Posted on Jul 22, 2021
Q: Name, qualifications and awards
A: Professor Nick Bishop,
MB ChB MRCP(UK) MD FRCPCH, ECTS Boonen Award 2017, ICCBH Slemenda Award 2019
Q: Board Role designation
Q: Your link to the BBS
A: Paediatrician leading an OI service
Q: Have you ever been a Trustee for any other charity or similar? How many years have you been serving on the Board for BBS?
A: I’ve been a Trustee at BBS for 5 years (I think!). I’ve also been a trustee of the Children’s Hospital Charity in Sheffield for 16 years.
Q: Was there a moment when you decided that you wanted to support the work of the Brittle Bone Society or perhaps you were co-opted?
A: Really started to get fully involved with BBS in the mid 2000’s as our service in Sheffield grew and developed
Q: What do you enjoy most about serving on the Board?
A: Feeling that we are all working towards a common aim of improving the lives and health of those who have OI
Q: What is the biggest challenge in your role?
A: Making sure I make time to do the role well
Q: How important do you see the role of the Brittle Bone Society in helping to raise awareness around OI? And including participation around research or anything else you feel pertinent.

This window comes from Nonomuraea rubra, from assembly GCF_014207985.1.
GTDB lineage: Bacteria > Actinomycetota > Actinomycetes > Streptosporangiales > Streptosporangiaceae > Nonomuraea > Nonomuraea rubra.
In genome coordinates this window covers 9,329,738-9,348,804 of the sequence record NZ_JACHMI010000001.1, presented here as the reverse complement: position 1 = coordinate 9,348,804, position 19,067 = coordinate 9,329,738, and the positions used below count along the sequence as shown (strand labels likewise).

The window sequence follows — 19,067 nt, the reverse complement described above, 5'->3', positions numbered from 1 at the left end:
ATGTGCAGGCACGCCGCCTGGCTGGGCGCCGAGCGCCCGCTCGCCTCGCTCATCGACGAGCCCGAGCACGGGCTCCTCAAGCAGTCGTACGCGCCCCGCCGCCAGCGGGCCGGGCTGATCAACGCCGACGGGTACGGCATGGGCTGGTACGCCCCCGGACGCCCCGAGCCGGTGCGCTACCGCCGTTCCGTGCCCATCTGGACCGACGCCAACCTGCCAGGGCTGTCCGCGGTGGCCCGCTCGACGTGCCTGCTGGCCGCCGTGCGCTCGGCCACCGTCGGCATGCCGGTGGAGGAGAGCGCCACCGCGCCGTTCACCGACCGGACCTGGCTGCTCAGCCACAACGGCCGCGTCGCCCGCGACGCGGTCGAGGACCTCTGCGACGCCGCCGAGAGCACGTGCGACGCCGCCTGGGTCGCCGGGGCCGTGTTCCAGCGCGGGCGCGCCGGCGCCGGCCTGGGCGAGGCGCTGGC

A: This is a really important role – the BBS is seen as very strong in terms of advocating for those with OI through the broad range of activities that it undertakes, especially in relation to making sure that those in positions of responsibility within the health service are aware and engaged with the communities needs and priorities. It would be great to do more in the research area, but that depends on funds being available -there is no shortage of research ideas!
Q: How would you like to see provisions for healthcare change in the future for people with rare bone conditions and specifically for OI?
A: We should continue to press for a rare bone disease network that covers both adults and children; children’s services are good, but they can always be better.
Q: Is there anything coming out of the Covid Pandemic that you feel will be learned positively to improve the quality of life for people with OI and their families?
A: The ease of setting up virtual meetings can really help with getting people’s views and input around research ideas – instead of having all the hassle of travelling and setting up meeting rooms etc, we can do a lot on line. It’s been fun doing that with a young adult group recently, even though the study didn’t get funded
Q: Do you have any unusual hobbies or interests that you would like to tell us about?
A: I’m trying to learn to use a scythe. Unfortunately I wasn’t very careful when sharpening it recently…